Sunday, January 12, 2014

"Forced to bake a cake"

A recent legal decision that was handed down in Colorado has caused some to throw a hissy fit. That a privately owned business does not have a right to discriminate is not a new idea. The precedent that Barry Fagin writes about in his ridiculously named "Forced to bake a cake" commentary was established quite some time ago. What is most disturbing about his writing is that he is not necessarily a far-right firebrand or a religious conservative. So why does he write: "To some, it's freedom of conscience. To me, it's freedom of bigotry. But we agree that someone's freedom was lost last Friday, at the hands of the Colorado judiciary."

His view of "freedom" seems to be a rather childish one. Throughout the piece he seems to imply that freedom is an absolute to the point that it comes across as a supernatural force rather than a human social construction. Even if we existed in a pure state of anarchy, which is also not possible, you still would not be able to do precisely whatever you wanted the moment you wanted. There are all sorts of practical reasons that this type of "freedom" does not and cannot exist. It does not take much thought to reach the conclusion that either Fagin is clueless or disingenuous. After all, would he argue that every American should have the right to kill anyone they choose to? By the same standards aren't government prohibitions against murder also limitations to our freedom?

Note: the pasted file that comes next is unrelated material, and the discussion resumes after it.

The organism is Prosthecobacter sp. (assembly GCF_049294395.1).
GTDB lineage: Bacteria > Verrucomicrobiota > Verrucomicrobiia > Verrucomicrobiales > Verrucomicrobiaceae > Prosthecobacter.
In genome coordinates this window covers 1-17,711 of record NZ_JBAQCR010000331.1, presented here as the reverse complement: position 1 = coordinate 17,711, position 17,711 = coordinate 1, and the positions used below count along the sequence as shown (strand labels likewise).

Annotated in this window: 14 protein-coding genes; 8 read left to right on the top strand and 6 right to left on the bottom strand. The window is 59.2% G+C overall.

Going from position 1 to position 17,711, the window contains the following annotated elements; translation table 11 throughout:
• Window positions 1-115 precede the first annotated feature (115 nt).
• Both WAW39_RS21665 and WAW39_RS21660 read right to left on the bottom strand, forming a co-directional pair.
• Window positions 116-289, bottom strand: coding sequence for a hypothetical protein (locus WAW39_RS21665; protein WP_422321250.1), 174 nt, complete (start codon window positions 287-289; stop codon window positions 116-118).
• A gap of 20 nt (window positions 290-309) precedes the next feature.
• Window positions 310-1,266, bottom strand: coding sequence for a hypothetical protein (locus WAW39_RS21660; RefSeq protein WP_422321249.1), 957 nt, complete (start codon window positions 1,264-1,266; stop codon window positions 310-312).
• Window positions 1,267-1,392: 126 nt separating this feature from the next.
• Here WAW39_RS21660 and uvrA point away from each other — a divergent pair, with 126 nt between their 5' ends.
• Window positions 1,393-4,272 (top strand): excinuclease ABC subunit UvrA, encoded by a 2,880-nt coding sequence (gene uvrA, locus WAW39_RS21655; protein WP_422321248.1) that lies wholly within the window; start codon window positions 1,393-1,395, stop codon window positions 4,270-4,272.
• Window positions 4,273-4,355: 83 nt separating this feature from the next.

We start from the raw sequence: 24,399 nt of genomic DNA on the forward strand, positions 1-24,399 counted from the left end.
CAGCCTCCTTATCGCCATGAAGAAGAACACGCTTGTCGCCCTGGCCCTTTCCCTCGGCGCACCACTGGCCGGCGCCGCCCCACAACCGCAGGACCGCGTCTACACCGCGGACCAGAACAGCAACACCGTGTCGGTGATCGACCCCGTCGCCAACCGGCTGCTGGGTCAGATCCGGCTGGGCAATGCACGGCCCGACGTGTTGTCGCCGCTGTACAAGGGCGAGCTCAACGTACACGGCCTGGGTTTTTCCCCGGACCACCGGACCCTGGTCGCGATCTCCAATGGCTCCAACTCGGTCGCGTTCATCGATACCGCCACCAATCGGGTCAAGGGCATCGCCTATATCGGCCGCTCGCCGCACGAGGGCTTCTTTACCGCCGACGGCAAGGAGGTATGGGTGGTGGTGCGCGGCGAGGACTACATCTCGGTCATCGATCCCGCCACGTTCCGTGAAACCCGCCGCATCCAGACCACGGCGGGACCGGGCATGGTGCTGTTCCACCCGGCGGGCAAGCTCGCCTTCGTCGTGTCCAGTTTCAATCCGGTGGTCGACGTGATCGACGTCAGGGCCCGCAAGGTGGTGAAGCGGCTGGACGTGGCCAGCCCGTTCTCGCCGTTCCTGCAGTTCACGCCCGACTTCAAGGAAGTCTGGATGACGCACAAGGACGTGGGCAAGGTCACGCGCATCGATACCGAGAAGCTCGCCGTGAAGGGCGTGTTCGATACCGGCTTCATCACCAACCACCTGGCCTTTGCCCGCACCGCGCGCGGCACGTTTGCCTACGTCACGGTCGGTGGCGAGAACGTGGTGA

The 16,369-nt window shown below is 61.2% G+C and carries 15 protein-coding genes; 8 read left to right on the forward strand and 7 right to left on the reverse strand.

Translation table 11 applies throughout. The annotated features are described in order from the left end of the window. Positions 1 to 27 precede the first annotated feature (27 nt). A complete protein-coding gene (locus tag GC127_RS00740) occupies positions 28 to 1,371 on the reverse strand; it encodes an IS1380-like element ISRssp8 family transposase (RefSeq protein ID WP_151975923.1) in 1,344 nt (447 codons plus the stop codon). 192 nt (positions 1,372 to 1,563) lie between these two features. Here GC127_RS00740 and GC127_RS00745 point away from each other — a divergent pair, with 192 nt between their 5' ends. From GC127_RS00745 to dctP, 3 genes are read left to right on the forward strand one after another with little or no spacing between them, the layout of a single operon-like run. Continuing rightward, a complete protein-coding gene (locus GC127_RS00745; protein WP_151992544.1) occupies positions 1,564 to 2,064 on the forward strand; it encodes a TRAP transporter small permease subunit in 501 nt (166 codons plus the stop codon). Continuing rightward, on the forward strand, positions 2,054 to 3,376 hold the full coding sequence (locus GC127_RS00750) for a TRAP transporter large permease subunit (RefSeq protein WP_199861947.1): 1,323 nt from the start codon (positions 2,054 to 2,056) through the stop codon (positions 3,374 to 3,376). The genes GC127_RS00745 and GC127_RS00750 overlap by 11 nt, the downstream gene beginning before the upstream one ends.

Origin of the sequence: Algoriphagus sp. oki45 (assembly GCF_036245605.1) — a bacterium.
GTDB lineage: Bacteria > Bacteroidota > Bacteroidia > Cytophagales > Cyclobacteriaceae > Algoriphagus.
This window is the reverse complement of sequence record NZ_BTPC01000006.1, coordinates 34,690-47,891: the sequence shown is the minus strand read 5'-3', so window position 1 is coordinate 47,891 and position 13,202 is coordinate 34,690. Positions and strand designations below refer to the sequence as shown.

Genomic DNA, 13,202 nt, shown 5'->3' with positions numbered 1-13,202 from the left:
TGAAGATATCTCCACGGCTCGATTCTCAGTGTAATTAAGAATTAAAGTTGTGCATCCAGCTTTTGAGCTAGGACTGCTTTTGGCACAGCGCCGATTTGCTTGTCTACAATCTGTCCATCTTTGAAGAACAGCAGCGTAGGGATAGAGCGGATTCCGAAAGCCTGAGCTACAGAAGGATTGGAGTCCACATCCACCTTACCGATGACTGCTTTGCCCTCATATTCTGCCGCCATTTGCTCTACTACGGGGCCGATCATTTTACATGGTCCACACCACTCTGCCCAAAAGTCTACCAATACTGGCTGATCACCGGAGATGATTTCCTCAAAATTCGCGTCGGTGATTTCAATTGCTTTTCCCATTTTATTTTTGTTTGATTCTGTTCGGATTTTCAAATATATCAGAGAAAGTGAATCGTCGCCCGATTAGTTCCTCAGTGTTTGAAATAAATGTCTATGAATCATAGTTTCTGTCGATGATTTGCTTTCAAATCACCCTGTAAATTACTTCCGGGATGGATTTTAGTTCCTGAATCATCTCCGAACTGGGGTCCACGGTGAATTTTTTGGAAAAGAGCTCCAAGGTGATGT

It is not just his basic premise that is flawed. He continues:
"Does anyone seriously believe that forcing a private business to provide a product or service to a gay couple is even remotely progressive? That it will help promote tolerance and acceptance? And why would a gay couple choose to do business with someone under those circumstances? Are the political points scored really worth it?"

First, no one is "forcing" Jack Phillips to do anything. He still has a choice to make. He can continue to refuse to serve homosexuals and face fines, or he can comply with the law (which already exists and is simply being enforced). This passage makes me think that Fagin is both clueless and disingenuous. How do you simply gloss over things like the Civil Rights Movement? All you have to do to see this as utter bullshit is swap "gay" for "African American."  Should I or anyone have the right to refuse service to women just because they are women? When such discrimination is found the government has a duty to put a stop to it. We live in a civil society governed by law. Does enforcing the law always "promote tolerance and acceptance" among every individual and group in the country? How do you make progress without action?

Fagin may have reached the right conclusion that Phillips is a bigot but his route to that decision is dangerously flawed and loans credence to ideas and perceptions that do not deserve any respect.

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